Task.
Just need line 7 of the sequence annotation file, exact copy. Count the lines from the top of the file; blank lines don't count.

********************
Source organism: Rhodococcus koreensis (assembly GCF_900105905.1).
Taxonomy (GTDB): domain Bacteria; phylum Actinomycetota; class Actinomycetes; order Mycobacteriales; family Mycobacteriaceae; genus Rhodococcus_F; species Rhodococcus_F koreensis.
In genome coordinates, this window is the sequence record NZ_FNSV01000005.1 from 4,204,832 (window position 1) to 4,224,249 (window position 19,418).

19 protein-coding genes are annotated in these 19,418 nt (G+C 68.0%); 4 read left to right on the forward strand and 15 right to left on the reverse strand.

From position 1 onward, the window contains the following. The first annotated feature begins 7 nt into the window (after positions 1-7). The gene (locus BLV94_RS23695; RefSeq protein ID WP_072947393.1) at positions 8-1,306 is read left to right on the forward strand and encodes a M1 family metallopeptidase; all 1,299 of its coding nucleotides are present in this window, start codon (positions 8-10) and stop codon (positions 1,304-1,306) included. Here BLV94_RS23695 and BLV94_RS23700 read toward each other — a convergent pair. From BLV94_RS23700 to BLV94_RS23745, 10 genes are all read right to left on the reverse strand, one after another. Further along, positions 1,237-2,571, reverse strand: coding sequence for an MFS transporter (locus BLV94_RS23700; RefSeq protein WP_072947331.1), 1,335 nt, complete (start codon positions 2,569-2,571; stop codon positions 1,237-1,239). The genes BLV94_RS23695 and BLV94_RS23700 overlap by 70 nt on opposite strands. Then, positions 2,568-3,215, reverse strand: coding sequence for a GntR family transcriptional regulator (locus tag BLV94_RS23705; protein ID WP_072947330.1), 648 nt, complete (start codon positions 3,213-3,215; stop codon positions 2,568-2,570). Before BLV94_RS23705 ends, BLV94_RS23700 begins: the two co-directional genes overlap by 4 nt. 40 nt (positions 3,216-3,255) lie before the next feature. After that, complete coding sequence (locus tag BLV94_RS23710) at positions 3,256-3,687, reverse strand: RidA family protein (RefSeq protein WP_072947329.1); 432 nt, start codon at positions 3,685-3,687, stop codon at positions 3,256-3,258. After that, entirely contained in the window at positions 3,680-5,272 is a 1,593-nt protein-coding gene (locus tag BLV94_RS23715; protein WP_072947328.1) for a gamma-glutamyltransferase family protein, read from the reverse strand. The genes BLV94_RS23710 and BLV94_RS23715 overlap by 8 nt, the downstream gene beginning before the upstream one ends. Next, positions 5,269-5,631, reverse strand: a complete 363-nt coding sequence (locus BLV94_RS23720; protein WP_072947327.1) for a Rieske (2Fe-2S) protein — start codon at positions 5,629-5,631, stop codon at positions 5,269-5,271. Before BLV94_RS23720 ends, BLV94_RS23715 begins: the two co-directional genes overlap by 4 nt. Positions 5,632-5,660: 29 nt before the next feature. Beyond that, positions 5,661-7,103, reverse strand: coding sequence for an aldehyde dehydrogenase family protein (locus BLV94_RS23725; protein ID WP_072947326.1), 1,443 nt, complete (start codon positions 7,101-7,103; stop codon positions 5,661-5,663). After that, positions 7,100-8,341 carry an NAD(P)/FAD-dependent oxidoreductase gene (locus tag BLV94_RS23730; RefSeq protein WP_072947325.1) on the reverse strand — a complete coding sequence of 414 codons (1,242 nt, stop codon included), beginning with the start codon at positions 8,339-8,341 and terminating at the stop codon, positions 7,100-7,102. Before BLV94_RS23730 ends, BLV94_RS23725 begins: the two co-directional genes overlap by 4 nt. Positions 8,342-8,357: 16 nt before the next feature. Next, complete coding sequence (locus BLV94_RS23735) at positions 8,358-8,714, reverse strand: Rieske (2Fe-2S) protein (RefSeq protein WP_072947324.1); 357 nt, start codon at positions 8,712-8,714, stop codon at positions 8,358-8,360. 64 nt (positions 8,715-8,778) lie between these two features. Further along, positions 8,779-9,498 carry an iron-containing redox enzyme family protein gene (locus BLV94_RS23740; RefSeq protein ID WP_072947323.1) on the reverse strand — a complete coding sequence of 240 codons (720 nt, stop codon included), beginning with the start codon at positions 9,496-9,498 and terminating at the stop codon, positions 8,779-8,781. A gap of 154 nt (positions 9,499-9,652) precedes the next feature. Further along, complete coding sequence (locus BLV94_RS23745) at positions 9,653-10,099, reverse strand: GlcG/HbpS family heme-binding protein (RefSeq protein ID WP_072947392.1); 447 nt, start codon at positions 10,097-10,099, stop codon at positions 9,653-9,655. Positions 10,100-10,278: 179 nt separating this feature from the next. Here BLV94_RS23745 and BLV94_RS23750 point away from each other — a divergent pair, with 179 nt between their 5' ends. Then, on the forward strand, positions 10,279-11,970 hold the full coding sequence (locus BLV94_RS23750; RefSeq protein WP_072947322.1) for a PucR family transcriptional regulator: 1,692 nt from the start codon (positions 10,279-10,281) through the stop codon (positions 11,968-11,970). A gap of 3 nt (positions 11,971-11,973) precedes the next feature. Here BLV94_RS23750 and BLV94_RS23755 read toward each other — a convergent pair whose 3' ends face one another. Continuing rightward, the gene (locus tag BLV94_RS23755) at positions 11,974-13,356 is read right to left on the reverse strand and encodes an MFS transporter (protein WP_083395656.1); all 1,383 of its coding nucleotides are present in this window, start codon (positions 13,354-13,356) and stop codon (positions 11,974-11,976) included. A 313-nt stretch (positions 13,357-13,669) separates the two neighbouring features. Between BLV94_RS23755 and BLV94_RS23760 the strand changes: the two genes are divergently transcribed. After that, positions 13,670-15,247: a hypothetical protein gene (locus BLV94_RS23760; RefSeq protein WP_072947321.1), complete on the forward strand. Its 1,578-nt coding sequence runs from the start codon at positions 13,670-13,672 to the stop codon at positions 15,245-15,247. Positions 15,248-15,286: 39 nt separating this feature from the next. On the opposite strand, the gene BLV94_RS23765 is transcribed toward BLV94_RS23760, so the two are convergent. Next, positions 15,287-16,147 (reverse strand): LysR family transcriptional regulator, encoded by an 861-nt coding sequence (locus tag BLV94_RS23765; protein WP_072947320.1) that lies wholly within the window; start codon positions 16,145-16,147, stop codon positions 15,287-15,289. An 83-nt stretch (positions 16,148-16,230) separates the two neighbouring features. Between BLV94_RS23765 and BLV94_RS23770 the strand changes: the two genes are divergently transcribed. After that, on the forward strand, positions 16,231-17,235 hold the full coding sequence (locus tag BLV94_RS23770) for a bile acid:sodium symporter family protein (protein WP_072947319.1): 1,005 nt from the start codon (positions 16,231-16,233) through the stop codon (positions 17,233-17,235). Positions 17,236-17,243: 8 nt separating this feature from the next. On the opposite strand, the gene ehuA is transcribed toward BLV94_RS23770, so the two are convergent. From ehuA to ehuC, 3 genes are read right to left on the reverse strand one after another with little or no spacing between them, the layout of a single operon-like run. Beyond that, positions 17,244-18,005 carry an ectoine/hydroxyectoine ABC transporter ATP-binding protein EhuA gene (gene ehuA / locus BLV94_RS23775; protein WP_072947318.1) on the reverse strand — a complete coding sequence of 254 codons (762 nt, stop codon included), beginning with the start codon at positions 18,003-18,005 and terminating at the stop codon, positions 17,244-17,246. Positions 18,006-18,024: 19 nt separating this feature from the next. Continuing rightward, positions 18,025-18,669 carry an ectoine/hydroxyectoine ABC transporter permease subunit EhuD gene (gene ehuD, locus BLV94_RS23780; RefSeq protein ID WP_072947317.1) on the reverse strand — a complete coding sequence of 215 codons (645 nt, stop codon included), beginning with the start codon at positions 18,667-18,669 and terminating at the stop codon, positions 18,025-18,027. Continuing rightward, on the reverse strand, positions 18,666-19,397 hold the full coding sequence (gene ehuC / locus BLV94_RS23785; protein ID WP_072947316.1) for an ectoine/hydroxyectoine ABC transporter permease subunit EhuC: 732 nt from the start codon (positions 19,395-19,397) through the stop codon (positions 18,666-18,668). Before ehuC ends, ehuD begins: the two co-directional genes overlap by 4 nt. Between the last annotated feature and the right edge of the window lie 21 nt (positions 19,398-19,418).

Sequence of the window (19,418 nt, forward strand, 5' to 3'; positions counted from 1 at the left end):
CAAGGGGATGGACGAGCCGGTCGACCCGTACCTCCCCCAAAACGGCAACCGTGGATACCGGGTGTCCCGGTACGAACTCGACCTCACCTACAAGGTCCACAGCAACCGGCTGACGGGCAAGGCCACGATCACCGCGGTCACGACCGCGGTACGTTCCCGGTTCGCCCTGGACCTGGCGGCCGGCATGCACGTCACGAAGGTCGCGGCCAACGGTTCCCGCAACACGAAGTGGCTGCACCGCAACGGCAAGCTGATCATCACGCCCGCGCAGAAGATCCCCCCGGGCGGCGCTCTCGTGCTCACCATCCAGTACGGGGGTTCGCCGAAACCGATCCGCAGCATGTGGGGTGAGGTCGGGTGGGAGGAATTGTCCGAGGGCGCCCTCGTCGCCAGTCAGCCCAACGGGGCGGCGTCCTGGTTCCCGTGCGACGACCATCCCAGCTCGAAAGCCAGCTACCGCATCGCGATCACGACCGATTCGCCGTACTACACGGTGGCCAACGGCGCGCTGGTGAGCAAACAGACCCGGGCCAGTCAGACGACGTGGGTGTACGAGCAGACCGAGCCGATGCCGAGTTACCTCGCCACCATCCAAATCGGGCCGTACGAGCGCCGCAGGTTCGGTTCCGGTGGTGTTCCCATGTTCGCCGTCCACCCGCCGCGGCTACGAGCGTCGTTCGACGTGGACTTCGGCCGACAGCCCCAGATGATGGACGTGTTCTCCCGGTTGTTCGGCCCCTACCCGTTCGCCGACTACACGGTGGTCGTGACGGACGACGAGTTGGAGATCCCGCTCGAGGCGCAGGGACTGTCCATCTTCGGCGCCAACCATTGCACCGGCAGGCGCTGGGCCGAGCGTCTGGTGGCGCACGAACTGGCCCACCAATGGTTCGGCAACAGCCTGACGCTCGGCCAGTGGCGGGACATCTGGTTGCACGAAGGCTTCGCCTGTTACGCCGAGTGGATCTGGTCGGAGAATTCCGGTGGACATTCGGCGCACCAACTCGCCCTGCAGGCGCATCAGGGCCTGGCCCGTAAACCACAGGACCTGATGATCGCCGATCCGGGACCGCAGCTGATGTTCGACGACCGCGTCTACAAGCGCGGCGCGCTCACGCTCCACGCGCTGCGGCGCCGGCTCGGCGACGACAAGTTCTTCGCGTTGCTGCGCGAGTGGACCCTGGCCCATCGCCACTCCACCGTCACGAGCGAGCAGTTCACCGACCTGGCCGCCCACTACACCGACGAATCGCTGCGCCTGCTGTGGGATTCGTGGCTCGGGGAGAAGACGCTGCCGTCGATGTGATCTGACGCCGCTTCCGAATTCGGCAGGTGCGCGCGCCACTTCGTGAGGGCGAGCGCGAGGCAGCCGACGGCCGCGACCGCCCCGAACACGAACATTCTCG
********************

CAAGGGGATGGACGAGCCGGTCGACCCGTACCTCCCCCAAAACGGCAACCGTGGATACCGGGTGTCCCGGTACGAACTCGACCTCACCTACAAGGTCCACAGCAACCGGCTGACGGGCAAGGCCACGATCACCGCGGTCACGACCGCGGTACGTTCCCGGTTCGCCCTGGACCTGGCGGCCGGCATGCACGTCACGAAGGTCGCGGCCAACGGTTCCCGCAACACGAAGTGGCTGCACCGCAACGGCAAGCTGATCATCACGCCCGCGCAGAAGATCCCCCCGGGCGGCGCTCTCGTGCTCACCATCCAGTACGGGGGTTCGCCGAAACCGATCCGCAGCATGTGGGGTGAGGTCGGGTGGGAGGAATTGTCCGAGGGCGCCCTCGTCGCCAGTCAGCCCAACGGGGCGGCGTCCTGGTTCCCGTGCGACGACCATCCCAGCTCGAAAGCCAGCTACCGCATCGCGATCACGACCGATTCGCCGTACTACACGGTGGCCAACGGCGCGCTGGTGAGCAAACAGACCCGGGCCAGTCAGACGACGTGGGTGTACGAGCAGACCGAGCCGATGCCGAGTTACCTCGCCACCATCCAAATCGGGCCGTACGAGCGCCGCAGGTTCGGTTCCGGTGGTGTTCCCATGTTCGCCGTCCACCCGCCGCGGCTACGAGCGTCGTTCGACGTGGACTTCGGCCGACAGCCCCAGATGATGGACGTGTTCTCCCGGTTGTTCGGCCCCTACCCGTTCGCCGACTACACGGTGGTCGTGACGGACGACGAGTTGGAGATCCCGCTCGAGGCGCAGGGACTGTCCATCTTCGGCGCCAACCATTGCACCGGCAGGCGCTGGGCCGAGCGTCTGGTGGCGCACGAACTGGCCCACCAATGGTTCGGCAACAGCCTGACGCTCGGCCAGTGGCGGGACATCTGGTTGCACGAAGGCTTCGCCTGTTACGCCGAGTGGATCTGGTCGGAGAATTCCGGTGGACATTCGGCGCACCAACTCGCCCTGCAGGCGCATCAGGGCCTGGCCCGTAAACCACAGGACCTGATGATCGCCGATCCGGGACCGCAGCTGATGTTCGACGACCGCGTCTACAAGCGCGGCGCGCTCACGCTCCACGCGCTGCGGCGCCGGCTCGGCGACGACAAGTTCTTCGCGTTGCTGCGCGAGTGGACCCTGGCCCATCGCCACTCCACCGTCACGAGCGAGCAGTTCACCGACCTGGCCGCCCACTACACCGACGAATCGCTGCGCCTGCTGTGGGATTCGTGGCTCGGGGAGAAGACGCTGCCGTCGATGTGATCTGACGCCGCTTCCGAATTCGGCAGGTGCGCGCGCCACTTCGTGAGGGCGAGCGCGAGGCAGCCGACGGCCGCGACCGCCCCGAACACGAACATTCTCG